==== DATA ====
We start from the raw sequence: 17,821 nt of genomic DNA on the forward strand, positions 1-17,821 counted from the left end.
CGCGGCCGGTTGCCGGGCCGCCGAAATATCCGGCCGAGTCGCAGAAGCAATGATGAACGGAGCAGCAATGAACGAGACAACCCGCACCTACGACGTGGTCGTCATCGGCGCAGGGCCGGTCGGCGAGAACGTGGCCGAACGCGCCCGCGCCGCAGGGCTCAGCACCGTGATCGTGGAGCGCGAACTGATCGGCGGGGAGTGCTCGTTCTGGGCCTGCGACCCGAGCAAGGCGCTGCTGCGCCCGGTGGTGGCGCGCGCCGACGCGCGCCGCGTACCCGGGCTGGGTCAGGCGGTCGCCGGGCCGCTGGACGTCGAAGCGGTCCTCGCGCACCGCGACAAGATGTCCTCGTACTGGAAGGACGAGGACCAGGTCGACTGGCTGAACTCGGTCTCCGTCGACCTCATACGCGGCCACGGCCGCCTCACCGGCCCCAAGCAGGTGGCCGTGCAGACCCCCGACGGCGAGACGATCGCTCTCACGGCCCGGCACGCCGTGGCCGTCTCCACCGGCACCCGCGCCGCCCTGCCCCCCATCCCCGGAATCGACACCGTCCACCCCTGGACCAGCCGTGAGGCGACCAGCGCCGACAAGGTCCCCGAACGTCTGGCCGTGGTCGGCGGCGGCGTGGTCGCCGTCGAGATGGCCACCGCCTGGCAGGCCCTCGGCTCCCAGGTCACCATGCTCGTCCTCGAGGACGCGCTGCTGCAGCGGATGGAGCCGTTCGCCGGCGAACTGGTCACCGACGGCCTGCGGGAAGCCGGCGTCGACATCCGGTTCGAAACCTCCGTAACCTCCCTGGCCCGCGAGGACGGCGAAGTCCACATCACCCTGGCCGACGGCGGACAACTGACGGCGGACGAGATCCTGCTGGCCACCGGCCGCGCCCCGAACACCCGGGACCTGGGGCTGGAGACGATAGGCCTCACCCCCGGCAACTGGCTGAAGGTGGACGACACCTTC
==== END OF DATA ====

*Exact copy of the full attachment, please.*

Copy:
We start from the raw sequence: 17,821 nt of genomic DNA on the forward strand, positions 1-17,821 counted from the left end.
CGCGGCCGGTTGCCGGGCCGCCGAAATATCCGGCCGAGTCGCAGAAGCAATGATGAACGGAGCAGCAATGAACGAGACAACCCGCACCTACGACGTGGTCGTCATCGGCGCAGGGCCGGTCGGCGAGAACGTGGCCGAACGCGCCCGCGCCGCAGGGCTCAGCACCGTGATCGTGGAGCGCGAACTGATCGGCGGGGAGTGCTCGTTCTGGGCCTGCGACCCGAGCAAGGCGCTGCTGCGCCCGGTGGTGGCGCGCGCCGACGCGCGCCGCGTACCCGGGCTGGGTCAGGCGGTCGCCGGGCCGCTGGACGTCGAAGCGGTCCTCGCGCACCGCGACAAGATGTCCTCGTACTGGAAGGACGAGGACCAGGTCGACTGGCTGAACTCGGTCTCCGTCGACCTCATACGCGGCCACGGCCGCCTCACCGGCCCCAAGCAGGTGGCCGTGCAGACCCCCGACGGCGAGACGATCGCTCTCACGGCCCGGCACGCCGTGGCCGTCTCCACCGGCACCCGCGCCGCCCTGCCCCCCATCCCCGGAATCGACACCGTCCACCCCTGGACCAGCCGTGAGGCGACCAGCGCCGACAAGGTCCCCGAACGTCTGGCCGTGGTCGGCGGCGGCGTGGTCGCCGTCGAGATGGCCACCGCCTGGCAGGCCCTCGGCTCCCAGGTCACCATGCTCGTCCTCGAGGACGCGCTGCTGCAGCGGATGGAGCCGTTCGCCGGCGAACTGGTCACCGACGGCCTGCGGGAAGCCGGCGTCGACATCCGGTTCGAAACCTCCGTAACCTCCCTGGCCCGCGAGGACGGCGAAGTCCACATCACCCTGGCCGACGGCGGACAACTGACGGCGGACGAGATCCTGCTGGCCACCGGCCGCGCCCCGAACACCCGGGACCTGGGGCTGGAGACGATAGGCCTCACCCCCGGCAACTGGCTGAAGGTGGACGACACCTTC